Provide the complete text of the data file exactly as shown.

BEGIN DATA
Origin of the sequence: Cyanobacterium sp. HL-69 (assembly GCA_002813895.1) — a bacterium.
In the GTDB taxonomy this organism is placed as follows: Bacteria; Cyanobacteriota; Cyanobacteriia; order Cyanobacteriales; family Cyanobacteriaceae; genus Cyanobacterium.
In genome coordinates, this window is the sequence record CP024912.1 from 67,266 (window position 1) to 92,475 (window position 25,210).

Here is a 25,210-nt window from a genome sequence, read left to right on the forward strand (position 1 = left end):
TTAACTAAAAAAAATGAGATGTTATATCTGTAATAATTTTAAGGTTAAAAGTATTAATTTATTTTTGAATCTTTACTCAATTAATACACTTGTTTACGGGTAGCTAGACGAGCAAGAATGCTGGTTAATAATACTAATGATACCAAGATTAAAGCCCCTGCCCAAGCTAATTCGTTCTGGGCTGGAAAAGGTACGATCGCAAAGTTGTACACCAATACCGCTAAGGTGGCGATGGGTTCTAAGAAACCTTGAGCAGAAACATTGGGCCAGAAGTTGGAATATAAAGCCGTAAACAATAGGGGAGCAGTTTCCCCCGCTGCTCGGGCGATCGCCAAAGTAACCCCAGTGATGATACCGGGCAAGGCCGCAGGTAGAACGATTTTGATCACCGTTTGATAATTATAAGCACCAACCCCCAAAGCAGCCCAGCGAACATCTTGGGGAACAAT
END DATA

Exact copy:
Origin of the sequence: Cyanobacterium sp. HL-69 (assembly GCA_002813895.1) — a bacterium.
In the GTDB taxonomy this organism is placed as follows: Bacteria; Cyanobacteriota; Cyanobacteriia; order Cyanobacteriales; family Cyanobacteriaceae; genus Cyanobacterium.
In genome coordinates, this window is the sequence record CP024912.1 from 67,266 (window position 1) to 92,475 (window position 25,210).

Here is a 25,210-nt window from a genome sequence, read left to right on the forward strand (position 1 = left end):
TTAACTAAAAAAAATGAGATGTTATATCTGTAATAATTTTAAGGTTAAAAGTATTAATTTATTTTTGAATCTTTACTCAATTAATACACTTGTTTACGGGTAGCTAGACGAGCAAGAATGCTGGTTAATAATACTAATGATACCAAGATTAAAGCCCCTGCCCAAGCTAATTCGTTCTGGGCTGGAAAAGGTACGATCGCAAAGTTGTACACCAATACCGCTAAGGTGGCGATGGGTTCTAAGAAACCTTGAGCAGAAACATTGGGCCAGAAGTTGGAATATAAAGCCGTAAACAATAGGGGAGCAGTTTCCCCCGCTGCTCGGGCGATCGCCAAAGTAACCCCAGTGATGATACCGGGCAAGGCCGCAGGTAGAACGATTTTGATCACCGTTTGATAATTATAAGCACCAACCCCCAAAGCAGCCCAGCGAACATCTTGGGGAACAAT